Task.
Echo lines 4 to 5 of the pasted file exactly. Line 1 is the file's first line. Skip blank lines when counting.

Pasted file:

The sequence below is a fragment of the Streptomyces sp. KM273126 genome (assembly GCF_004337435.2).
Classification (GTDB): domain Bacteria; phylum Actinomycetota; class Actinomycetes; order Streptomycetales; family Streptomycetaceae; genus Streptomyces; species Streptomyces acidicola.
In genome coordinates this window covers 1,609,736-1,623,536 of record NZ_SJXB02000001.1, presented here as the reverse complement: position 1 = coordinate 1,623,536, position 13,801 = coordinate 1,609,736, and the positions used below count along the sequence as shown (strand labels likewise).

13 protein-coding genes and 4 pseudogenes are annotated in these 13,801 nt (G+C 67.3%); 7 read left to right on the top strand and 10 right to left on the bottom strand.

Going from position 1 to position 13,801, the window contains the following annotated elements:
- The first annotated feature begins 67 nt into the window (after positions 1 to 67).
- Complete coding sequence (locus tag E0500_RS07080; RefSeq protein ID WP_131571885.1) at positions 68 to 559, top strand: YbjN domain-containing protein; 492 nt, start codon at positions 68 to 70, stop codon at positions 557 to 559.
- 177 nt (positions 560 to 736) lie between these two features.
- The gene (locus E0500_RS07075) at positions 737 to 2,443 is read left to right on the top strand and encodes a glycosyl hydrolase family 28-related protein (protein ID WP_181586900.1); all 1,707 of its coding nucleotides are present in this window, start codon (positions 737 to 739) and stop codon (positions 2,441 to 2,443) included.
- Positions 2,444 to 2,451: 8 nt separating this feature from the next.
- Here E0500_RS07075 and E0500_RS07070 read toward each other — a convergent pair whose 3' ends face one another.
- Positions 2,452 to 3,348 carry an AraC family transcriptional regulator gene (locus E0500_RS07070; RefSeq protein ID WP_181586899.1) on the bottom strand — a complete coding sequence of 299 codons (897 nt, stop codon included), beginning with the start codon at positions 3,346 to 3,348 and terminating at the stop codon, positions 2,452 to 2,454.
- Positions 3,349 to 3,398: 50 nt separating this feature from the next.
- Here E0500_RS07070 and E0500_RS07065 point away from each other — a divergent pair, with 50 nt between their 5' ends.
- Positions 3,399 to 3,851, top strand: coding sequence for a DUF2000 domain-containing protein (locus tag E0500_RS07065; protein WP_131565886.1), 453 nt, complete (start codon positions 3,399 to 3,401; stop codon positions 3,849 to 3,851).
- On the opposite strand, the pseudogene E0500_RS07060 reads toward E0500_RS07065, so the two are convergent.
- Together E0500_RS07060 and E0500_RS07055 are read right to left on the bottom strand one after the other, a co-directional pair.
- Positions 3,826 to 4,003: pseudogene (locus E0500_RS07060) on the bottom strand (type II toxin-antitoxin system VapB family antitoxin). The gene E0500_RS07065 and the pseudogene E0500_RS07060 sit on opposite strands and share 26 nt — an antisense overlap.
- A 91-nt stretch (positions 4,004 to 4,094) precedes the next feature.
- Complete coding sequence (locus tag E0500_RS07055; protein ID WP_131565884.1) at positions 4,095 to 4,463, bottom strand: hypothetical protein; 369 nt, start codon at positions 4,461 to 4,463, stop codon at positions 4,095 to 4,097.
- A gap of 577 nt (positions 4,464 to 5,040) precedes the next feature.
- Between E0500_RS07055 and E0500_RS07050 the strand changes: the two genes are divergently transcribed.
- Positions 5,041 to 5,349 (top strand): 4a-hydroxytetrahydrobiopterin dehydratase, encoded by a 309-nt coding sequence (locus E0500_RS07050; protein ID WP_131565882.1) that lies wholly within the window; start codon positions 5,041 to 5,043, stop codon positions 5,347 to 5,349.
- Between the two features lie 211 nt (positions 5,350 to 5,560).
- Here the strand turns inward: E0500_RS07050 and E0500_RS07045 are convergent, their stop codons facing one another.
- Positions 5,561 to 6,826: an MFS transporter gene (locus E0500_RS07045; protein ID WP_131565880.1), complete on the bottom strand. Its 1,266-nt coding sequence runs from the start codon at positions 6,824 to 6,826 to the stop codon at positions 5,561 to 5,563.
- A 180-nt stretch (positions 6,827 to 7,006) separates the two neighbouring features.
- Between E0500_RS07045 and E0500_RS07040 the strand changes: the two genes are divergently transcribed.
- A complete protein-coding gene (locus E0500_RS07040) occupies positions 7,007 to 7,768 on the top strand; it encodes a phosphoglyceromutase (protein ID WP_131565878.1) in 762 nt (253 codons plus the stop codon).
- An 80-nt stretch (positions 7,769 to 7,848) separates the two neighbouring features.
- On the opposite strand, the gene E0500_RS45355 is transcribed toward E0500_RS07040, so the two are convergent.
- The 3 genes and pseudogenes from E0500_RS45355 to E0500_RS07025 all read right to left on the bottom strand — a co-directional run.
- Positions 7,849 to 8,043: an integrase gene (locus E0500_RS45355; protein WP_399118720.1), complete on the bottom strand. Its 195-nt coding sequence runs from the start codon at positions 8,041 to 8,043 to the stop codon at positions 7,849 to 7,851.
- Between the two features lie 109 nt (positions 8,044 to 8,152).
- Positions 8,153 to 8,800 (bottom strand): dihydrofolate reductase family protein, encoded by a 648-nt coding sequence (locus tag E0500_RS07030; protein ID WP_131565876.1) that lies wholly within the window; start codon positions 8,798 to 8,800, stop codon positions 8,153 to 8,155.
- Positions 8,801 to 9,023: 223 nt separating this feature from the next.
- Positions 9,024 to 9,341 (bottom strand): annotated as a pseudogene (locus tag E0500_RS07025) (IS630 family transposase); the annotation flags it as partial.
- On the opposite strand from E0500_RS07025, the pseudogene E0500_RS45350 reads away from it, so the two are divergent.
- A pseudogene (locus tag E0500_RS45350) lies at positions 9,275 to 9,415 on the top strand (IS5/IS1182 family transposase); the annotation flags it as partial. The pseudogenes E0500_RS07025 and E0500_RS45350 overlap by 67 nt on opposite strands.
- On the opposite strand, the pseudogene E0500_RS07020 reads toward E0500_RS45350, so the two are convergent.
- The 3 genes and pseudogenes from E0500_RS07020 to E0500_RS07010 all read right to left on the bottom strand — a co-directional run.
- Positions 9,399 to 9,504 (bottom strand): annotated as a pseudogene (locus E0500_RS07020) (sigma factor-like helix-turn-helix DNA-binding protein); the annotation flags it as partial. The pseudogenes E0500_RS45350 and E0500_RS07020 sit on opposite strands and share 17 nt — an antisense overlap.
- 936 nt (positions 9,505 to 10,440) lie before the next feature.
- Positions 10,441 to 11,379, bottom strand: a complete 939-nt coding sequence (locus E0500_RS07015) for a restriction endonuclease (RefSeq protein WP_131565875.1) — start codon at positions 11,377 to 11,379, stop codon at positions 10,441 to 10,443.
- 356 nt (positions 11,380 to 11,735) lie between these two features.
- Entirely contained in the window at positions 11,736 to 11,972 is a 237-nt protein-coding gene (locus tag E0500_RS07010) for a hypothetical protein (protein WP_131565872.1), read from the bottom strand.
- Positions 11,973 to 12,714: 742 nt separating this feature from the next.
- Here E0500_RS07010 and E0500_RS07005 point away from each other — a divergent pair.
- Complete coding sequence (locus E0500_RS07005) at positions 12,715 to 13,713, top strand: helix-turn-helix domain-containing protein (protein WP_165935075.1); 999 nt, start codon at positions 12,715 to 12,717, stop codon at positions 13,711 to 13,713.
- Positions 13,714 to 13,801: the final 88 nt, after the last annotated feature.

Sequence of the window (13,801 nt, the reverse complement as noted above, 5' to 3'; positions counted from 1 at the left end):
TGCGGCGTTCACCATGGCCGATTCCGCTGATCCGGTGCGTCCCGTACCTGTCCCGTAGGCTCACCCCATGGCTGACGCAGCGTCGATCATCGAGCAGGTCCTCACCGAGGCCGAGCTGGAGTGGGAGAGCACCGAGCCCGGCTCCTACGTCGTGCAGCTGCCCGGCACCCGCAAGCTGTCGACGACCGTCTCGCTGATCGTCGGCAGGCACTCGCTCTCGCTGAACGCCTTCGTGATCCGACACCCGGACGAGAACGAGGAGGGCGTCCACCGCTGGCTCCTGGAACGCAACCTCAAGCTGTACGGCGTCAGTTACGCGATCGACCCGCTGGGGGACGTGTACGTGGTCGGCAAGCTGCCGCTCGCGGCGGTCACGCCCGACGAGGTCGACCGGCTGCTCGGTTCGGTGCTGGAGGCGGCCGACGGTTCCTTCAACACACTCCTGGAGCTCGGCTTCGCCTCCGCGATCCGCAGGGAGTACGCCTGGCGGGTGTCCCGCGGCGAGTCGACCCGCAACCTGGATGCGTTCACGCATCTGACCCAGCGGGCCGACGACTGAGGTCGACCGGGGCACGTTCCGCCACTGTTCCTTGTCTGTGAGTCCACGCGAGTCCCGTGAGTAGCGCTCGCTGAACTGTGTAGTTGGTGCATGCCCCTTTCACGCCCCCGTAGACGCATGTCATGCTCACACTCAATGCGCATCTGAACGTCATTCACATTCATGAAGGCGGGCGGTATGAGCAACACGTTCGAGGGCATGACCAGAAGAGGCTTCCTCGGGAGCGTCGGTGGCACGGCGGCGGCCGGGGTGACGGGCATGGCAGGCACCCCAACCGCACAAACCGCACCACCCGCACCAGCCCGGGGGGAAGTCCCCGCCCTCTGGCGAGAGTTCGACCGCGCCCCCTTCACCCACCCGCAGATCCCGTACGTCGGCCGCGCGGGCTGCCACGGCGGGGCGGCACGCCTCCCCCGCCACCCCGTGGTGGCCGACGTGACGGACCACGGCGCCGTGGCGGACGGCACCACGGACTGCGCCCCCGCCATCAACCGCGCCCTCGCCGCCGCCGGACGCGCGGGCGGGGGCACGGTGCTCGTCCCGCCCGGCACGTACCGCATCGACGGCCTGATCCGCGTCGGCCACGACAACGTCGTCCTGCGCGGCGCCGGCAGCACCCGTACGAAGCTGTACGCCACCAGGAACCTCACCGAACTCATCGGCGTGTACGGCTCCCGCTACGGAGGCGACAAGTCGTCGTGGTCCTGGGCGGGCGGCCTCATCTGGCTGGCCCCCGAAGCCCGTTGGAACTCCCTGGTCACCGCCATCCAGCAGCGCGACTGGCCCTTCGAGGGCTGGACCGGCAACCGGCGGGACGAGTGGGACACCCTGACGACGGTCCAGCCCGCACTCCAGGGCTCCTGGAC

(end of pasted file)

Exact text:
13 protein-coding genes and 4 pseudogenes are annotated in these 13,801 nt (G+C 67.3%); 7 read left to right on the top strand and 10 right to left on the bottom strand.

Going from position 1 to position 13,801, the window contains the following annotated elements: